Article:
1. IRC. Join the #haskell channel on Freenode. Lurk for awhile and follow some of the conversations. Try to participate in discussions when topics come up that interest you. Don't be afraid to ask what might seem to be stupid questions. In my experience the people in #haskell are massively patient and willing to help anyone who is genuinely trying to learn.

2. Local meetups. Check meetup.com to see if there is a Haskell meetup in a city near you. I had trouble finding a local meetup when I was first learning Haskell, but there are a lot more of them now. Don't just go to listen to the talks. Talk to people, make friends. See if there's any way you can collaborate with some of the people there.

3. Larger non-local Haskell events. Find larger weekend gatherings of Haskell developers and go to them. Here are a few upcoming events that I know of off the top of my head:

Hac Boston - http://www.meetup.com/Boston-Haskell/events/231606922/

Budapest Hackathon - https://wiki.haskell.org/Budapest_Hackathon_2016

Compose Melbourne - http://www.composeconference.org/2016-melbourne/unconference...

MuniHac - http://munihac.de/

Hac Phi - https://wiki.haskell.org/Hac_%CF%86 (2016 is coming but hasn't been announced yet)

The first event like this that I went to was Hac Phi a few years back. Going there majorly upped my game because I got to be around brilliant people, pair program with some of them, and ultimately ended up starting the Snap Web Framework with someone I met there. You might not have a local meetup that you can go to, but you can definitely travel to go to one of these bigger weekend events. I lived a few hours away from Hac Phi, but I know a number of people who travel further to come. If you're really interested in improving your Haskell, it is well worth the time and money. I cannot emphasize this enough.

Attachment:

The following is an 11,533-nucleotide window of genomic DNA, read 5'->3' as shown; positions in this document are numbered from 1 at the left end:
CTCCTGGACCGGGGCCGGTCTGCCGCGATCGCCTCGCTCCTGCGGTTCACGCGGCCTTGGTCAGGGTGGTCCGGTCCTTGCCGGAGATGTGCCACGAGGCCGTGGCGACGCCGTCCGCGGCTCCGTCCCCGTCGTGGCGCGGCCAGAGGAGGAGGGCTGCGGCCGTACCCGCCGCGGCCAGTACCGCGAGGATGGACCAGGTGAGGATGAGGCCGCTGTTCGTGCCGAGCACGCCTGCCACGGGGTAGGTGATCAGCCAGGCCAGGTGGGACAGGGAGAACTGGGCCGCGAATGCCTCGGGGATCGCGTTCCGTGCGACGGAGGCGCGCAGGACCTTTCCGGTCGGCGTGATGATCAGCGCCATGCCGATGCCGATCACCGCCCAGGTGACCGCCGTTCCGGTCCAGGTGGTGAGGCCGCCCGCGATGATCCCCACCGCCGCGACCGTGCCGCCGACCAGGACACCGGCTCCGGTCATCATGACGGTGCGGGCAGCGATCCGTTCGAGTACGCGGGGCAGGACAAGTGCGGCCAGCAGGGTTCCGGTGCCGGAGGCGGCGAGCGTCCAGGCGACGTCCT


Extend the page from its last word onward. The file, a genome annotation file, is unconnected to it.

4. Start contributing to an open source Haskell project. Find a project that interests you and dive in. Don't ask permission, just decide that you're going to learn enough to contribute to this thing no matter what. Join their project-specific IRC channel if they have one and ask questions. Find out how you can contribute. Submit pull requests. This is by far the best way to get feedback on the code that you're writing. I have actually seen multiple people (including some who didn't strike me as unusually talented at first) start Haskell and work their way up to a full-time Haskell job this way. It takes time and dedication, but it works.

5. Try to get a non-haskell job at a place where lots of Haskell people are known to work. Standard Chartered uses is Haskell but is big enough to have non-Haskell jobs that you might be able to fit. S&P Capital IQ doesn't use Haskell but has a significant number of Haskell people who are coding in Scala.

Apply to StanChart to work on the Cortex team. They are always hiring. At the very least you will come away knowing what you need to know.

Guidelines | FAQ | Support | API | Security | Lists | Bookmarklet | Legal | Apply to YC | Contact